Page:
Dead Bat Dad

Batman rising up, cape swirling, with only his mask/head, cloak, and insignia visible
Alex Ross cover to Batman #676 [digital] © 2008 DC Comics.

Last May brought the 70th anniversary of Batman’s debut in Detective Comics #27,
as I wrote around the time of the actual event. DC marked the occasion by killing him, during a storyline called RIP, not terribly long after introducing his son.

Or did it?

The 70th anniversary wasn’t really marked. I’m a far more casual reader of comics these days, true, as opposed to the die-hard fan turned would-be scholar and journalist that I was for a good 15-20 of my almost 40 years of life. So it’s possible that at conventions and via industry magazines DC was promoting writer Grant Morrison’s run, which has included the latest passing of the mantle from Bruce Wayne to Dick Grayson, as explicitly celebrating the character’s seven decades of existence — Morrison has been referencing Batman history right and left, as did Neil Gaiman in his coda to RIP. One could argue too that 70 isn’t as ballyhooed a birthday as golden or diamond jubilees when it comes to pop-culture properties. Yet DC failed to capitalize on the 50th anniversary of its marquee band of superheroes, the Justice League of America, earlier this year. It also let several months lapse after the 75th anniversary of the very first proto-DC publication before addressing the issue (no pun intended) with a designer icon and merchandise.

Plus, Bruce Wayne didn’t die during RIP — the storyline that ran in DC’s primary Batman series and had its logo branded upon affiliated monthlies (Robin, Detective, Nightwing) — but instead in the pages of Final Crisis, a line-wide DC Universe crossover also written by Morrison. RIP as a title doesn’t guarantee that an actual demise is involved, of course; heck, even stories billed “The Death of _____” won’t necessarily feature in-continuity, for-real deaths of the character in question. We saw Darkseid’s omega beams strike Batman in Final Crisis #7, though. And while the beams have been known to teleport or outright vaporize living beings (who can subsequently be reconstituted at Darkseid’s whim), Superman was depicted as holding Batman’s skeletal remains, which later were briefly animated in a separate line-wide crossover called Blackest Night. Many readers were upset by this, not so much because they didn’t want Bruce Wayne gone — nobody truly believed he’d be taking a permanent
dirt nap — but rather because it felt like a bad-faith bait and switch to kill him off (however temporarily, given the endlessly serialized nature of American superhero comics) in another series when something called RIP was coming to a head in the pages of Batman itself, especially since RIP was the culmination of a suite of sprawling, often daring, occasionally gripping Morrison Batman arcs, whereas Final Crisis was just… sprawling.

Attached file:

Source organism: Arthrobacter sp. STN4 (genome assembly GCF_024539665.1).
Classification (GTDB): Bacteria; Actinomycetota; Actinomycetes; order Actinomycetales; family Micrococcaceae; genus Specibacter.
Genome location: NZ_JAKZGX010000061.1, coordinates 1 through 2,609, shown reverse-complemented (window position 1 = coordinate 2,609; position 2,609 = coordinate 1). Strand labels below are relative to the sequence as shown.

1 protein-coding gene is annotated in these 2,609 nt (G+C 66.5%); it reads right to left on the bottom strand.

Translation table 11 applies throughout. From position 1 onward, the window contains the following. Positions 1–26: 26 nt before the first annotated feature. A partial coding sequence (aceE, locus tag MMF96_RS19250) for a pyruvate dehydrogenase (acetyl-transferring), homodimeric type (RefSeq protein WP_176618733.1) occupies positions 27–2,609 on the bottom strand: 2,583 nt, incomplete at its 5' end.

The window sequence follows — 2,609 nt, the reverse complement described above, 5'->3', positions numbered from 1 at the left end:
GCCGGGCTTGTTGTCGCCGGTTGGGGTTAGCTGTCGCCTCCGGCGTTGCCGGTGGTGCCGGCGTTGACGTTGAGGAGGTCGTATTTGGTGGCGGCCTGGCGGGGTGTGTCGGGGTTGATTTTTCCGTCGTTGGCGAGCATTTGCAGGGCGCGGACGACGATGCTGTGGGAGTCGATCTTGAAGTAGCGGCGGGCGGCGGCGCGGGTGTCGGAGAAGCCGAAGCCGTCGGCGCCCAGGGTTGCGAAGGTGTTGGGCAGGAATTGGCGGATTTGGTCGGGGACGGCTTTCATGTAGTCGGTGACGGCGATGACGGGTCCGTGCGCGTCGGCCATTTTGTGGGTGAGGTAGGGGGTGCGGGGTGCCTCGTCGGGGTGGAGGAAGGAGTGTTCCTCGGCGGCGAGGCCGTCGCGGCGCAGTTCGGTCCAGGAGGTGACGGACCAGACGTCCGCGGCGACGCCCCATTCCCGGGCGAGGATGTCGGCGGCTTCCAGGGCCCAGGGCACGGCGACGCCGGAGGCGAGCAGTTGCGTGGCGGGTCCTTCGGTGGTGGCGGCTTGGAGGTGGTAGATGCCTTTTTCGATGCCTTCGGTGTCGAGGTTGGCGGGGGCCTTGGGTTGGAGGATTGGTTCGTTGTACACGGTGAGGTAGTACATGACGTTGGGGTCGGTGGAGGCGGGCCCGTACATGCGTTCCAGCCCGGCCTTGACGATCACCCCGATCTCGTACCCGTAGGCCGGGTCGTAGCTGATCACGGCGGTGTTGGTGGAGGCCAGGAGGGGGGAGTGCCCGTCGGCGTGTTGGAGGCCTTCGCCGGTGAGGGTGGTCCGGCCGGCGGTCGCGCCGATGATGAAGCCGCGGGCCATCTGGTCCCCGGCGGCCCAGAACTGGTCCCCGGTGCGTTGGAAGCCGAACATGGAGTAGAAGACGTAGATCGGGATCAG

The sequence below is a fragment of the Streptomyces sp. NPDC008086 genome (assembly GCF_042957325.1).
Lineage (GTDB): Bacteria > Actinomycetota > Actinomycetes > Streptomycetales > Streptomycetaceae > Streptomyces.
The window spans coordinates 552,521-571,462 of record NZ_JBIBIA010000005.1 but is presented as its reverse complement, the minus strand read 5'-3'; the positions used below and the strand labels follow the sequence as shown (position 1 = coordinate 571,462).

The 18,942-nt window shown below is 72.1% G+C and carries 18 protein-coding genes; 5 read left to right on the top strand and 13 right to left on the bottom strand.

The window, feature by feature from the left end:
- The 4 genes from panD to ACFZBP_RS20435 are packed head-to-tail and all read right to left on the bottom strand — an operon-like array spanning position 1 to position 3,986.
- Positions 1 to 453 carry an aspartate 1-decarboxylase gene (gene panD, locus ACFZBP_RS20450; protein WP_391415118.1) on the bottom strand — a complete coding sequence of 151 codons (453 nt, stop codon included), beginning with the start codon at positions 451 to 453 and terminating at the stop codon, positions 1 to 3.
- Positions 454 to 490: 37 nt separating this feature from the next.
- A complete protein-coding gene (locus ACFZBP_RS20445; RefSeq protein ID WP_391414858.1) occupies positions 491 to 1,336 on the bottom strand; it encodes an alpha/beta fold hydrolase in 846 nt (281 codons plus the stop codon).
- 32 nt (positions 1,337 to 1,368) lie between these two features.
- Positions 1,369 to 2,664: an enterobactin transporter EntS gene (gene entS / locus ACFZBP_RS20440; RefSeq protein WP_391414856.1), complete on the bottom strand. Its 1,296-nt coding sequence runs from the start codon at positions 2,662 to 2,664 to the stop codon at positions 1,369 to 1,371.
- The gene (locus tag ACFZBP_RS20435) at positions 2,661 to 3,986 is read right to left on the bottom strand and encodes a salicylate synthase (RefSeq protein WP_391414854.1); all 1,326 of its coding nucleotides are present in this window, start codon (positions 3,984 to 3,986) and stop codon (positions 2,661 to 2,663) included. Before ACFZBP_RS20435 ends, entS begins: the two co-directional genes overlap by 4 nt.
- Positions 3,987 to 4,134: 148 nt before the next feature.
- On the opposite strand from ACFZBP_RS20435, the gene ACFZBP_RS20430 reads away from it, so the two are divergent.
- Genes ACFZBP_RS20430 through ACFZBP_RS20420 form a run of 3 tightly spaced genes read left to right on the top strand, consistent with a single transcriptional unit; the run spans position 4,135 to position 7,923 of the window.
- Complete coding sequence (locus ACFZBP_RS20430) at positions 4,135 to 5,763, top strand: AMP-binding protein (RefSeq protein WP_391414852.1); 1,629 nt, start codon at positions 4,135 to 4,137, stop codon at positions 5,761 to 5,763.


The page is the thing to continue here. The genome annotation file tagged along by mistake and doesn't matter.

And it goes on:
Plus plus, notwithstanding what it says in the above paragraph, Bruce Wayne apparently didn’t really die. And I don’t mean that in the sense of him merely being a fictional character, despite that very fact being an enjoyably meta aspect of Morrison’s overarching Batman stint as well as Gaiman’s elegy/eulogy “Whatever Happened to the Caped Crusader?”. I mean that it’s been confirmed that the character seen sitting in a cave at the end of Final Crisis is indeed Bruce Wayne, skeleton be darned — and that he’s currently fighting his way through the timestream back to modern-day Gotham City in yet another Morrison-written homage to certain of the goofier tales of yesteryear called The Return of Bruce Wayne. That limited series is running parallel to the ongoing Batman, Batman and Robin, and Batman: Streets of Gotham, among other series, which feature a new Dynamic Duo consisting of Dick Grayson (the first Robin, ward and then adopted son of Bruce Wayne, later known as Nightwing) and Damian Wayne (Batman’s possibly biological and possibly cloned offspring, or so my fuzzy recall of Morrison’s Batman and Son storyline has it, based on a tryst with Rās al Ghul’s daughter Talia in a graphic novel long considered to be outside the core DC Universe continuity).

While continuing to read those explorations of the aftermath of Bruce Wayne’s disappearance with an eye towards writing about them, I’ll publish my review of Gaiman’s postmodern postmortem shortly.

Related: A Wing and a Prayer DC at 75
If You Meta the Batman, Kill the Batman

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